Hunter Douglas has produced an aluminium ceiling panel system for Amsterdam’s North-South subway line that retains their flat appearance and rigidity even at a maximum length of 2.5 metres. Most panels this size have a tendency to bend under their own weight. The rigidity of the new panels, manufactured at Hunter Douglas’ Rotterdam plant, is a result of the production process with a double layer of aluminium separated by a honeycomb filling.
Their sound absorption (αw: 0.75) means the panels reduce the noise of metros and trains. At the request of Amsterdam’s Benthem Crouwel Architects, the panels have a high reflective value, too (82 per cent) – another characteristic resulting from the use of aluminium. This means the stations along the North-South Line will enjoy a large amount of reflected light. Erwin Verlegh, head of calculation and purchasing at Verwol Projectafbouw from Delft, explained:
“We opted for Hunter Douglas, because of their ability to deliver standard panels that can be made to size on location. Using a single standard measurement also means we will not need any uniquely sized, more expensive panels. And if panels get damaged, it will be much easier to order additional ones this way. Hunter Douglas’ experience in using these products for subway and railway stations abroad is another added extra.”
Hunter Douglas’ research and development department spent almost a year working on the XL ceiling panels. The commissioning of the North-South Line accelerated production, enabling Hunter Douglas to align production with the specific needs of this project from an early design stage. Saartje van der Made, architect at Benthem Crouwel, said:
“Each of the seven stations located along the North-South Line uniquely adapts itself to its position in the city. However, by designing the stations according to certain agreed dimensions and specifications, we´ve ensured that the subway line will be a recognisable entity within the city. The modest finishing will make it easy for travellers to find their bearings. The ceilings are to consist of uniform, rectangular panels mounted in the direction in which people will be walking and thus contributing to a sense of clarity and unity.”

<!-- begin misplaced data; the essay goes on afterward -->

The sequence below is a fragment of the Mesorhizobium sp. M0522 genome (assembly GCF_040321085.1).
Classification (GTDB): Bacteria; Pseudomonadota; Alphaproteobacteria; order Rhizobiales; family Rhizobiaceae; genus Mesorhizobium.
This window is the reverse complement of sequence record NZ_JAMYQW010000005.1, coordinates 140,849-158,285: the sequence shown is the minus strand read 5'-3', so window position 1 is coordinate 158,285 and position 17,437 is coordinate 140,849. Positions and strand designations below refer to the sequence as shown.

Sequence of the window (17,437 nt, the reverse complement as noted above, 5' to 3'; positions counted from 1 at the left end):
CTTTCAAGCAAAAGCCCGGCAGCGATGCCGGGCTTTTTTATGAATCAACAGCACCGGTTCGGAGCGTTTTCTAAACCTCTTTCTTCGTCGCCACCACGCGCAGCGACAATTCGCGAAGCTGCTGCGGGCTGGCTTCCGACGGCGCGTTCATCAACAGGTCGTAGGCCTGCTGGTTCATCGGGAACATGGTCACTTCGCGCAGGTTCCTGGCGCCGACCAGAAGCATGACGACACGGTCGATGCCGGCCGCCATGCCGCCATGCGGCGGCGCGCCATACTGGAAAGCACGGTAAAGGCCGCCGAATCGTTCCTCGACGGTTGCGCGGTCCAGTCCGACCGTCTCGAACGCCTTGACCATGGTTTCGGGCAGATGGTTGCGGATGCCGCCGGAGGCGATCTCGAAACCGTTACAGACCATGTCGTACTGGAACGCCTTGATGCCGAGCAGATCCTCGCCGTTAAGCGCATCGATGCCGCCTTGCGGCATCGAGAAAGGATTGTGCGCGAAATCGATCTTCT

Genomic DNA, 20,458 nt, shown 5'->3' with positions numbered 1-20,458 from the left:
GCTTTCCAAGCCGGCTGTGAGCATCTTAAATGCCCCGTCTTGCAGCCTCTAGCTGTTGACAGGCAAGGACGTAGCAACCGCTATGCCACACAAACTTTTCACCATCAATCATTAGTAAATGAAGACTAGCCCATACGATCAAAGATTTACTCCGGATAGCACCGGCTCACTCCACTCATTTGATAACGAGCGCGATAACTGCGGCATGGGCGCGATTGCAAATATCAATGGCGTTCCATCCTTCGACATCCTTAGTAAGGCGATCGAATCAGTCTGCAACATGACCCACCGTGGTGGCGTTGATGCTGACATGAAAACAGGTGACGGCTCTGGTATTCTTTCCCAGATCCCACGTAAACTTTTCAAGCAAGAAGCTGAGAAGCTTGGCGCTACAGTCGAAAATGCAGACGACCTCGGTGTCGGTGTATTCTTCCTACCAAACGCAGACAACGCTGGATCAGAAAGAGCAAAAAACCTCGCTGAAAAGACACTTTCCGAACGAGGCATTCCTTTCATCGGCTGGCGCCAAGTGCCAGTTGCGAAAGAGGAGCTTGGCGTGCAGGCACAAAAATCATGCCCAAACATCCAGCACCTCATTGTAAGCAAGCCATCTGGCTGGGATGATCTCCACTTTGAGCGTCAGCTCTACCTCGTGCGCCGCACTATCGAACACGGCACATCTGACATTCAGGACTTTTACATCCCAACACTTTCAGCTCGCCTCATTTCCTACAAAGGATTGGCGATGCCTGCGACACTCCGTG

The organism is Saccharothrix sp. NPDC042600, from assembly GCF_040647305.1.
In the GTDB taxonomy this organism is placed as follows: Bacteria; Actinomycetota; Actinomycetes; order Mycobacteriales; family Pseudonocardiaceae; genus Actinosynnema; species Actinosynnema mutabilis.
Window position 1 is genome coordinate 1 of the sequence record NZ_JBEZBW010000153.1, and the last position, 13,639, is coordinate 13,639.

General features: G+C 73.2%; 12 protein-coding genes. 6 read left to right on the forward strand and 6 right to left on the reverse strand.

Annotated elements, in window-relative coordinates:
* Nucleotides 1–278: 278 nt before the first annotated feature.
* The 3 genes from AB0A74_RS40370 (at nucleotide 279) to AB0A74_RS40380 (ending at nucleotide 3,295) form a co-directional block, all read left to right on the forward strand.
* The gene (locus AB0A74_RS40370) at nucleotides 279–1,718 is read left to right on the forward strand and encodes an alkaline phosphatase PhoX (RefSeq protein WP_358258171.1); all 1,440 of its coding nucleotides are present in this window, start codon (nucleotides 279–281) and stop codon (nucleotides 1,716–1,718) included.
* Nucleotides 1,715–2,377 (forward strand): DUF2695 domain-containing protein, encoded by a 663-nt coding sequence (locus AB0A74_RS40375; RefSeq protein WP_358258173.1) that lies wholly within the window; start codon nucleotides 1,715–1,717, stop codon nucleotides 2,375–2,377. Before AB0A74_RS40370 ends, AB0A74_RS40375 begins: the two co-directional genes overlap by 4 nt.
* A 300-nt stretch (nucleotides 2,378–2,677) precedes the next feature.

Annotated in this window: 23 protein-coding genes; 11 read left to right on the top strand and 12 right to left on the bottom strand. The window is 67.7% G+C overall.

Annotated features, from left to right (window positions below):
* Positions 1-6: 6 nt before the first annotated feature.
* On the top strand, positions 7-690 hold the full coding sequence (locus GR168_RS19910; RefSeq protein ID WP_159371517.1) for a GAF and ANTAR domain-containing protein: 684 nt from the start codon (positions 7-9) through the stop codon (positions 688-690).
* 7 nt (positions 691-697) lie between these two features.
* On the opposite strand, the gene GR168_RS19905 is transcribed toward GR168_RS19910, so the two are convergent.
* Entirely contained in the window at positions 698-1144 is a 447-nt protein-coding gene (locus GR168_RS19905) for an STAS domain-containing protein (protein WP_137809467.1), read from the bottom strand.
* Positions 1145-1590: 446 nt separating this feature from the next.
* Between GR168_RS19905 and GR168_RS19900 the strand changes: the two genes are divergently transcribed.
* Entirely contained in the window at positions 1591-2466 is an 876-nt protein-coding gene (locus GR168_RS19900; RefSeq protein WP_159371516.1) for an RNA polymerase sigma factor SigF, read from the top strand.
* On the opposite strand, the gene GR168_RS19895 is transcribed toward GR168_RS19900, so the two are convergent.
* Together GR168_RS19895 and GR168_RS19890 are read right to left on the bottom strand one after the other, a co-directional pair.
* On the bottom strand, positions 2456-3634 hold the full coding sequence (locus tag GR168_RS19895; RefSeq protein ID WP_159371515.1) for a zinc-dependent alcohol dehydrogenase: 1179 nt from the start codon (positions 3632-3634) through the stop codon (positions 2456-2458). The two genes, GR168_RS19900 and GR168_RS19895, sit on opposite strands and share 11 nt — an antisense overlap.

Bart van de Bult, Product Engineer at Hunter Douglas said:
“The average size of the panels is 1.8 by 0.90 metres, although the Ceintuurbaan Station will feature panels as large as 2.5 by 1.25 metres. Developing big, flat panels like this is quite a challenge, said “Single-layer panels tend to sag quite easily. We’ve avoided that risk by making a sandwich panel, consisting of a double layer of aluminium separated by a honeycomb filling. It makes the panels far more solid. In the tests we performed, our panels didn´t bend a single millimetre.”
Underground stations in particular have a shortage of natural daylight. To make the stations as light as possible, the architect requested a reflecting ceiling. Verlegh said:
“Aluminium is a good reflector of light and warmth. Benthem Crouwel also stressed the importance of noise reduction; they wanted to be sure the noise of subway trains wouldn´t be a nuisance. To improve the acoustics, we perforated the ceiling panels. The disadvantage of perforation is that it reduces the reflective value. We had to find the right balance. In the end, we achieved an NRC value of 0.75 and a reflection value of 82 percent. The reflection value will save a lot of energy on station lighting.”
Another advantage of the panels’ sandwich structure is that they can be sawn to size on location. Van de Bult explained:
“The standard panels we produce are strong enough to be sawn to size, thanks to their double layer. The sawing can be done at the building site, where the measuring and fitting is done. You can’t do this with single-layer aluminium ceiling panels: they would break.”
The new Hunter Douglas panels are equipped with a so-called swing-down system: one side is mounted on the ceiling with a hinge, after which the other side is hoisted up to the ceiling and locked in place. Erwin Verlegh, of Verwol Projectafbouw, said:
“Installing these panels takes far less time and effort. Also, they can be unlocked with a single click, which is convenient whenever the space above the ceiling needs inspecting.”
In the Central Station’s distribution hall, the structure for the ceiling has already been installed. The first of the unique Hunter Douglas panels were also recently mounted. The last of the stations connected by the North-South Line is to be completed in 2017.